On March 9, 2014, Ulf Ekman, founder and pastor of Word of Life church in Uppsala, Sweden, shocked his congregation with the announcement that he and his wife, Birgitta, were leaving Word of Life to join the Catholic Church. The Ekmans’ decision created a commotion, not only among the Protestant faithful, but even throughout decidedly secular Sweden.

The Ekmans will present their story at the “Defending the Faith Conference” July 24-26 at Franciscan University in Steubenville, Ohio.


What were your thoughts while walking out of Word of Life church after announcing your decision to join the Catholic Church?

This is hard to describe in a few words. We started, built and developed this ministry; and for over 30 years, I was its pastor. We knew that, taking this step, we naturally would have to leave all of this. The sadness of some of our very, very good friends, staff and members made it difficult. But we trusted that the new leadership would be able to take it further, and we also trusted that this was all in God’s hands. Over and above all these things, there was a deep sense of peace and direction in our hearts. 


You said that, with your reception into the Church on May 21, 2014, you and your wife felt that you were “becoming who we really were.” What did you mean?

It was a real experience for us. It was like several missing pieces fell into place, and so much started to make sense. There was a deep sense of “arriving” that came to us.


It has been just over a year since you and your wife were received into the Church. Can you share a little about the highs and lows of the past year?

It has been a wonderful year that we will never forget as long as we live. We feel very much at home in the Church and are grateful to the Lord. It has also been an intense year, due to the ongoing media coverage in Scandinavia. We have gained some wonderful new friends, but, like Blessed John Henry Newman said, it has also been a time of “parting of friends.” 


The media coverage has been an ordeal?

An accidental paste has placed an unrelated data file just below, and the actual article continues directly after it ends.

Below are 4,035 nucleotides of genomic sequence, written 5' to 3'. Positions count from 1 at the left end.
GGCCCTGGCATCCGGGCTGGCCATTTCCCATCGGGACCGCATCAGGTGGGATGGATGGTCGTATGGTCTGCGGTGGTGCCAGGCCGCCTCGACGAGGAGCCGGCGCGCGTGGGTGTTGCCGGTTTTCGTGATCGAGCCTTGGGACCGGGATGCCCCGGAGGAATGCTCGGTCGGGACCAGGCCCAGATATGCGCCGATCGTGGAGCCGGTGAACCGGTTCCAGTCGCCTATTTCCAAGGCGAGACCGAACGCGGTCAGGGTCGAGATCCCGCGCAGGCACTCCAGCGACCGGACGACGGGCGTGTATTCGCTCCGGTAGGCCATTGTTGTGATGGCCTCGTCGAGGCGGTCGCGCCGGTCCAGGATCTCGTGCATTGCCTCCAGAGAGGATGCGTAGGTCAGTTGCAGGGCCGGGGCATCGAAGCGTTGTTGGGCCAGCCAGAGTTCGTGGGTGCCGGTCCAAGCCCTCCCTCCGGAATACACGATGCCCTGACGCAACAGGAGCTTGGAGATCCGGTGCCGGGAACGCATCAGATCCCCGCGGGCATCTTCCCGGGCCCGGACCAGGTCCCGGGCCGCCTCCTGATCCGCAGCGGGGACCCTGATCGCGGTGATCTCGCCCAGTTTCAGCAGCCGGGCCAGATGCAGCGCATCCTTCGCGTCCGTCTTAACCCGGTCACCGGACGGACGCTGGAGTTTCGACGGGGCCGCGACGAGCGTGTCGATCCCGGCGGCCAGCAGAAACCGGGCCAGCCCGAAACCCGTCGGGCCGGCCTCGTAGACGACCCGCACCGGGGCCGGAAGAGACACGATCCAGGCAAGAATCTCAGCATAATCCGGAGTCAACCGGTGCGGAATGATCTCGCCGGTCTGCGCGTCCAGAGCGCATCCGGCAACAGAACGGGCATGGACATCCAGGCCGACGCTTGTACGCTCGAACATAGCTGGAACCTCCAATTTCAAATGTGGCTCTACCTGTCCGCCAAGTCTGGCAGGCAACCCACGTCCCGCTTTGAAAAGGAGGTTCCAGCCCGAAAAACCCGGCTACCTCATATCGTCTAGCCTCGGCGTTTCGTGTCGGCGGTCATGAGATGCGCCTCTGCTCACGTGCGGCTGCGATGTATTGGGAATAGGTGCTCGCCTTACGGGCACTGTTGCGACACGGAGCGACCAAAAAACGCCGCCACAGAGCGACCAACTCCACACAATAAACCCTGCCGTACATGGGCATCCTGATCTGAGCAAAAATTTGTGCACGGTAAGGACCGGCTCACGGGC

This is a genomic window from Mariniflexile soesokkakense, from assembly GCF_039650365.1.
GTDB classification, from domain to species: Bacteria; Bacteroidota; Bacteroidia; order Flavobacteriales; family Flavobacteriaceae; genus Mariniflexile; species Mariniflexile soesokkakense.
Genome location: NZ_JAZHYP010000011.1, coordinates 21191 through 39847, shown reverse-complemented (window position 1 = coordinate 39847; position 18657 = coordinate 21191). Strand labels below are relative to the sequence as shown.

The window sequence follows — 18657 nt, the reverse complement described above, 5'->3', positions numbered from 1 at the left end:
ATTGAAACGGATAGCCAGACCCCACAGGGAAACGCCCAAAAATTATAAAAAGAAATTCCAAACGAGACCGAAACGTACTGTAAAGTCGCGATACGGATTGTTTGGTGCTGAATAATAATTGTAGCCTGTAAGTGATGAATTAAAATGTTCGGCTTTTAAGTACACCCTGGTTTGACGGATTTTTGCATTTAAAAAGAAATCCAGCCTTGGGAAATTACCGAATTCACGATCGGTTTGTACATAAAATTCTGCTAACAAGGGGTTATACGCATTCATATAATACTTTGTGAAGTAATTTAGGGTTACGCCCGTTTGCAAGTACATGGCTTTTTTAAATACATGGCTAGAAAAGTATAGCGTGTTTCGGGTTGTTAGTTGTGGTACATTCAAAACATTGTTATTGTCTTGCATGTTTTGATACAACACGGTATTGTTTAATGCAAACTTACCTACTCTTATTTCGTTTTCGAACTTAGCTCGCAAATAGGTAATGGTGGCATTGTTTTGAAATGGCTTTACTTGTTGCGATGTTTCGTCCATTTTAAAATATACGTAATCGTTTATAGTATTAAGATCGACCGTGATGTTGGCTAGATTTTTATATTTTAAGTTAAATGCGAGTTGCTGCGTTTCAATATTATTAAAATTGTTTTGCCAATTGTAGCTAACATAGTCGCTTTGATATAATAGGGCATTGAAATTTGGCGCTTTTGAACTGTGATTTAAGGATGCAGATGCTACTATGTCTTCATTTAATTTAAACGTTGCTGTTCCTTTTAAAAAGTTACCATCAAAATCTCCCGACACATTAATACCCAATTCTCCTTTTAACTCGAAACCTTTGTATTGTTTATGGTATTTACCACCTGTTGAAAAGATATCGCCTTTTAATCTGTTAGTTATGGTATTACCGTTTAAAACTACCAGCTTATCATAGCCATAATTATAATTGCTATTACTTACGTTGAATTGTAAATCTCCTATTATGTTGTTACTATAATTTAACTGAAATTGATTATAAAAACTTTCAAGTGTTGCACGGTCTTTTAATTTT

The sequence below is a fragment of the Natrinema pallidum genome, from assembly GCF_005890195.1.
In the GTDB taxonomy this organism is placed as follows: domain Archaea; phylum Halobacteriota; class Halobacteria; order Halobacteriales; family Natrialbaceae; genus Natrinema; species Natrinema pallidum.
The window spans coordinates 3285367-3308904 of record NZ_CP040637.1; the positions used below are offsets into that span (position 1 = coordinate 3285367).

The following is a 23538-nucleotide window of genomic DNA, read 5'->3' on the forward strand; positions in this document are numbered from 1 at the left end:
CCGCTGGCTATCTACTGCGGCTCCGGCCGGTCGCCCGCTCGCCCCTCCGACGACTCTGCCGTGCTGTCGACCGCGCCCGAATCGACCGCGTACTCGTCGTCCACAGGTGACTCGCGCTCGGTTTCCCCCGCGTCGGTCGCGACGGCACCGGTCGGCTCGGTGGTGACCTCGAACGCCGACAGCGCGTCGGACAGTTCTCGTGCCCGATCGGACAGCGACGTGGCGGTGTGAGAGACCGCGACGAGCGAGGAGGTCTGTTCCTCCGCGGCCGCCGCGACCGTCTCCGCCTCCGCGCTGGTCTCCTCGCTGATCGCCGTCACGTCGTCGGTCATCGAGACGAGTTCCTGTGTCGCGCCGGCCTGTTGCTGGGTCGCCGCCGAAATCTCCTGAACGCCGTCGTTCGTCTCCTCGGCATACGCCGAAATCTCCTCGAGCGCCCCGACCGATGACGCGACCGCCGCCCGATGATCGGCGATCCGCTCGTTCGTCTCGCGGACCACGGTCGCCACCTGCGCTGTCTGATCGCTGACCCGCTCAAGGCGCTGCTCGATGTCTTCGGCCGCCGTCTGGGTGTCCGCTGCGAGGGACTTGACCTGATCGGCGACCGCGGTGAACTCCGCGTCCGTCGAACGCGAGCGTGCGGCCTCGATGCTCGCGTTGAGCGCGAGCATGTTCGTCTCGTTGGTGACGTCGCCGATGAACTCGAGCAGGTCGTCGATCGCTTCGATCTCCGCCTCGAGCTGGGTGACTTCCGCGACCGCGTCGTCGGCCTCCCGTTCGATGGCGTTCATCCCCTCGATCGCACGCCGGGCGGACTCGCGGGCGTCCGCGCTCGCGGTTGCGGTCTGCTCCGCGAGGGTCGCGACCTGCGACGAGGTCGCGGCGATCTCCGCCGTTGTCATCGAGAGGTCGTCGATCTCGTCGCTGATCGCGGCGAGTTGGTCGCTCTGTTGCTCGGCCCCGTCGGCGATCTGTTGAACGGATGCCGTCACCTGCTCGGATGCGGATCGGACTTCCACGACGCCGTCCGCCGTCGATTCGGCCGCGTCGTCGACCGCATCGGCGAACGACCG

Yes, as I mentioned, it has been quite intense. But we anticipated that. Sweden used to be a staunch Protestant nation but is today one of the most secular nations in the world, so you can image the questions and the reactions. 


You will be giving two talks at this year’s “Defending the Faith” conference at Franciscan University of Steubenville: “A Journey to the Catholic Faith” and “Changes in the Spiritual Landscape: From the European, Scandinavian Perspective.” I’m supposing that in your second talk you will be speaking about the secularization of Sweden?

Actually, I will be speaking about an interesting development: In the midst of a heavy secularization in Scandinavia, there are strong signs of a new desire for unity among Christians.


The secularization of their country was undoubtedly a source of suffering for Scandinavian Christians. Let’s talk about suffering. Fellow Catholic convert and former Methodist mega-church pastor Allen Hunt says that his own “Protestant experience” could not offer him a satisfactory explanation of suffering. Has your own understanding of suffering changed since you became a Catholic?

Yes, it seems like Hunt and I have thought pretty much along the same lines. For a number of years, my wife and I studied about suffering and experienced it personally in different ways. I must say that St. John Paul II, St. Faustina and St. Padre Pio taught us a great deal, especially about offering up suffering and uniting it with Jesus on the cross. That was new to us.


Many would say that the Church itself is going through a period of suffering.

The Church is, and has always been, a mixture of the divine and human elements. As sinners, we unfortunately have the freedom to say No to God’s love and to Revelation. But there are the strong spiritual structures, the authentic authority and the fullness of Revelation that is sufficient for the Church, as it is “the pillar and foundation of truth.”

In obedience to Christ, the Church has the capacity to overcome in the great struggles for truth, dignity and freedom. And despite the hardships, there are opportunities: an opportunity to engage in evangelization with people who actually do not know anything about the Gospel of Jesus Christ; an opportunity to bring the freshness of the Gospel to Christians who for some reason are not living their faith; an opportunity to stand strong in the truth, with love; and to not be ashamed of Jesus Christ and his Church.


The Holy Father has said, “The charismatic renewal movement does much good for the Church” and “serves the Church and its renewal.” In what way do you feel that the charismatic movement serves the Church?